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SammyC123

Seamless infinite moving objects with ScrollTrigger, velocity, and fading

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I've managed to wrangle my example to almost precisely how I want it... I'm just stuck on a couple (hopefully) minor details. I have a ScrollTrigger pinned section in the middle, and it has a bunch of circles within it that slowly rise to the top at varying speeds. I'm using velocity to increase that speed when the user scrolls (thanks to some stellar examples on the forums).

 

My issues:

  1. I want the circles section to seamlessly wrap by creating new circles that are always coming up from the bottom. Right now I'm using repeat: -1 after 60 seconds, but that is a subpar experience as the circles typically run out before that timer AND the redraw is jarring. I know this is not ideal.
  2. I'm cheating to create my fade out/fade in effect at the top and bottom, respectively. Those are just gradient divs. I'd like to actually have the circles fade in and out appropriately near the edges.


Both of these problems seem solvable with something like Blake's SVG clouds experiment: 

See the Pen wWXRQN?editors=0010 by osublake (@osublake) on CodePen

...but I am having trouble understanding how to integrate what he did into my code, particularly with regard to ScrollTrigger.

 

On a final note (more of a tangent), would you recommend redoing this in canvas with arcs for the circles instead? I don't particularly like how much computational power this seems to take, but I'm uncertain if the performance benefit of canvas would reasonably offset the increase in complexity.

 

Thanks for reading, and for any assistance, tips, thoughts, or recommendations.

 

See the Pen PoKmQeL by JC5 (@JC5) on CodePen

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  • SammyC123 changed the title to Seamless infinite moving objects with ScrollTrigger, velocity, and fading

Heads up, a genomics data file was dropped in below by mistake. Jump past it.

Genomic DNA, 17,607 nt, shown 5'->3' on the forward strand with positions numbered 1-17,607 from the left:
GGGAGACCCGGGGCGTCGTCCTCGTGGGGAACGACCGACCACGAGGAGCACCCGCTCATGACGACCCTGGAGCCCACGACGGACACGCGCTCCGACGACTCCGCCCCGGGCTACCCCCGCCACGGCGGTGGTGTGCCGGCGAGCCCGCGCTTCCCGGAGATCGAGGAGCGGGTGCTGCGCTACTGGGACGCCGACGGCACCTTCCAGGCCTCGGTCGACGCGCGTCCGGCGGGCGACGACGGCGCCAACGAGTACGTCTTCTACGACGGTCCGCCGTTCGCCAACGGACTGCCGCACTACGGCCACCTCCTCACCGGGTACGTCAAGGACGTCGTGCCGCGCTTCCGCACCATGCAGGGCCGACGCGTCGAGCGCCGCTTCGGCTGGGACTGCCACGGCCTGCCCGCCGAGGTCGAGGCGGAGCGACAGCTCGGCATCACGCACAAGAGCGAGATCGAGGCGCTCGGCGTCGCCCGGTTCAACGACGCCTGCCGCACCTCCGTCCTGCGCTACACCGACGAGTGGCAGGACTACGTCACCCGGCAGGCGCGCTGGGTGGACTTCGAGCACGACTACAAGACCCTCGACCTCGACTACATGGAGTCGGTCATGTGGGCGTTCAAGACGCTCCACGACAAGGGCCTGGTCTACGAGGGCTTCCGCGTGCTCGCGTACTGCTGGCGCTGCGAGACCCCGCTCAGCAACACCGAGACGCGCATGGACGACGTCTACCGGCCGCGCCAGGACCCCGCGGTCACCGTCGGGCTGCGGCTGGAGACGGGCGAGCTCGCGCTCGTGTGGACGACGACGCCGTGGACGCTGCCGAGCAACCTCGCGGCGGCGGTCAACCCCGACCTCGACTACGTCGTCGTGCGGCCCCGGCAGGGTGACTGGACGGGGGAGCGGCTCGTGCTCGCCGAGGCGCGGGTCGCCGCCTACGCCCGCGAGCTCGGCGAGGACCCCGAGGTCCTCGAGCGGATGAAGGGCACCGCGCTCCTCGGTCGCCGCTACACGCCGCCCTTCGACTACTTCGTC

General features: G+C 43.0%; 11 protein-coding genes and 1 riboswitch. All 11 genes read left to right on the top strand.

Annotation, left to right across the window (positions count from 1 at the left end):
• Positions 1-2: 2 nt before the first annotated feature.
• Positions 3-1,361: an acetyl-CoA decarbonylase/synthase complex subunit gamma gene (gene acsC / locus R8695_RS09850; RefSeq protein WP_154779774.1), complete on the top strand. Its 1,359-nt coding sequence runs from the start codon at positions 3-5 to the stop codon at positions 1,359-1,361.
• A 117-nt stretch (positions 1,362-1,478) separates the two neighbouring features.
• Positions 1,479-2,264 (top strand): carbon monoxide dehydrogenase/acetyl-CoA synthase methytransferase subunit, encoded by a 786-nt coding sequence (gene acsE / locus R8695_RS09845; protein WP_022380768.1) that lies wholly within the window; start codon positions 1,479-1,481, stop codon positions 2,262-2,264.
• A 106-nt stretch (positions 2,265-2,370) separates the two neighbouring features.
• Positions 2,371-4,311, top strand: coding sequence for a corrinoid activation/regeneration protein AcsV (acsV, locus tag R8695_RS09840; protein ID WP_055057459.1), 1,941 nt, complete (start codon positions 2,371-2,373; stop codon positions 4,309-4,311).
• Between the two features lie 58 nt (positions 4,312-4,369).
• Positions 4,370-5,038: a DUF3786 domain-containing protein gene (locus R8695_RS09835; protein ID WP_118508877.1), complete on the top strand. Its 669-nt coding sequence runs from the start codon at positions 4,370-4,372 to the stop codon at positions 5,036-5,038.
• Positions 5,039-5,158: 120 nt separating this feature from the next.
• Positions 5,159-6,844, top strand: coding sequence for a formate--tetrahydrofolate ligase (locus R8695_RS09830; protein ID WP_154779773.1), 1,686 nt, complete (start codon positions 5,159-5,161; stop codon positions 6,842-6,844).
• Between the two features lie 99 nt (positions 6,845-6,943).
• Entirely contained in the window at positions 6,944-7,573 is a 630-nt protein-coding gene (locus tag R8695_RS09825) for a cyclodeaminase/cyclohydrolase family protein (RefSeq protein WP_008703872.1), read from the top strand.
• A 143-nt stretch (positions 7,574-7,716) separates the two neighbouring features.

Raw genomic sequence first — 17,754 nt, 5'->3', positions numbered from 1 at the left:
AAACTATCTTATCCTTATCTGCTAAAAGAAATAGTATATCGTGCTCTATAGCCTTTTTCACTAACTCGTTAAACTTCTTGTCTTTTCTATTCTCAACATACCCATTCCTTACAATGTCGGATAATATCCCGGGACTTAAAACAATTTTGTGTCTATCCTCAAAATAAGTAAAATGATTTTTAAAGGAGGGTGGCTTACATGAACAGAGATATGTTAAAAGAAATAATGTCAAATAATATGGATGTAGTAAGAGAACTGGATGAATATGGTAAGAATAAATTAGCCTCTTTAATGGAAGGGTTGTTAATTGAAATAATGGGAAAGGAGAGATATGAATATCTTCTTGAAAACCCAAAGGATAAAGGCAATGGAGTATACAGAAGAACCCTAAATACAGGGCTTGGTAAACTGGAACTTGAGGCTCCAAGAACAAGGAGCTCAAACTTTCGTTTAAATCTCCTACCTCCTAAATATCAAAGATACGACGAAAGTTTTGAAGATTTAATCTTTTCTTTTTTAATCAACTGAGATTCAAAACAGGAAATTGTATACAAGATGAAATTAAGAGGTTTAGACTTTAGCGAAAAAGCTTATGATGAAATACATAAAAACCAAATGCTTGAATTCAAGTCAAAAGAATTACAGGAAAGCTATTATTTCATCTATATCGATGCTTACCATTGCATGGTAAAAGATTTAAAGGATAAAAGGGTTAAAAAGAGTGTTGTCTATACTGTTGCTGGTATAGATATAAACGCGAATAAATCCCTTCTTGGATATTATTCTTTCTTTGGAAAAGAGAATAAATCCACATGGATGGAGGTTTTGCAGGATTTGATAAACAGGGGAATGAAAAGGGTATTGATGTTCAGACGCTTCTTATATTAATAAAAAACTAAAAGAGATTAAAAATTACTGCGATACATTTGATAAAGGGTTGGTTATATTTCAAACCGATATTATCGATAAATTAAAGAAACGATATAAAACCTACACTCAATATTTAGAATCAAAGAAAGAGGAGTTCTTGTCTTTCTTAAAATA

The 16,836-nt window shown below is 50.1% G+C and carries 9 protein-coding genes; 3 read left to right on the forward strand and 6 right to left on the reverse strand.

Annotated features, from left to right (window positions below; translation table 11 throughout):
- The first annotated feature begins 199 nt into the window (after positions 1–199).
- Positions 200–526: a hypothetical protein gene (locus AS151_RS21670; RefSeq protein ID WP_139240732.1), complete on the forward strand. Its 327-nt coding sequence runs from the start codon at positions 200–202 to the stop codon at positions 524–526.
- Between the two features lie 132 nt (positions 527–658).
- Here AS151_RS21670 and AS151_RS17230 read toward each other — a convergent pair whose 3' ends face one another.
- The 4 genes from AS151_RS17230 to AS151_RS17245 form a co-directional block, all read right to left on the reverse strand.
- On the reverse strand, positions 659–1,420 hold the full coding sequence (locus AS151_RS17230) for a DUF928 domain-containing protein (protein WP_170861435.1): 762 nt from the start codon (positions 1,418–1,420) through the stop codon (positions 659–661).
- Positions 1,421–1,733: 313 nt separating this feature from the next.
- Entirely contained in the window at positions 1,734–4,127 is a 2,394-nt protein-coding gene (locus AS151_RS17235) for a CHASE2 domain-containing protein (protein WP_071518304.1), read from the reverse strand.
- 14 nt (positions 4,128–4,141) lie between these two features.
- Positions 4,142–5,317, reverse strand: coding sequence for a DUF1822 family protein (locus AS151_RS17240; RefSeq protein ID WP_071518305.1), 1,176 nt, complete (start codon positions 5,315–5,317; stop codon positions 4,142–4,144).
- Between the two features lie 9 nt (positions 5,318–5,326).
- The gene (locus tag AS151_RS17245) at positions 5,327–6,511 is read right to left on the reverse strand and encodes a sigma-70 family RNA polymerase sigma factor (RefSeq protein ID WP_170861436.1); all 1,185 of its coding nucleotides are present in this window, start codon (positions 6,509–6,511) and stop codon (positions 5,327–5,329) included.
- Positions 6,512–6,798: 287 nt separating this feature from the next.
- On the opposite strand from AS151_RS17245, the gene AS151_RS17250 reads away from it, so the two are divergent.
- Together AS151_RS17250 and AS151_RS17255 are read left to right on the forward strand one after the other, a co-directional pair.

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3 hours ago, SammyC123 said:
  • I want the circles section to seamlessly wrap by creating new circles that are always coming up from the bottom. Right now I'm using repeat: -1 after 60 seconds, but that is a subpar experience as the circles typically run out before that timer AND the redraw is jarring. I know this is not ideal.

If I were doing this, I'd probably use a simple function to create a randomized infinitely repeating tween (duration, position) that gets plugged into a timeline and then simply alter the timeScale() of the timeline to make your stuff speed up or slow down. I think that'd be a lot less CPU usage than what you're currently doing with using a modifier on every single element and an onUpdate that's creating a whole new tween every update (don't forget to overwrite: true so you don't end up with a bunch of animations trying to control the same thing). 

 

3 hours ago, SammyC123 said:
  1. I'm cheating to create my fade out/fade in effect at the top and bottom, respectively. Those are just gradient divs. I'd like to actually have the circles fade in and out appropriately near the edges.

Honestly, I think that's exactly what I'd do. It's not "cheating" - it's a clever problem-solving technique that saves you from having to calculate all those opacity tweens. Is there some reason you don't want to use the current technique?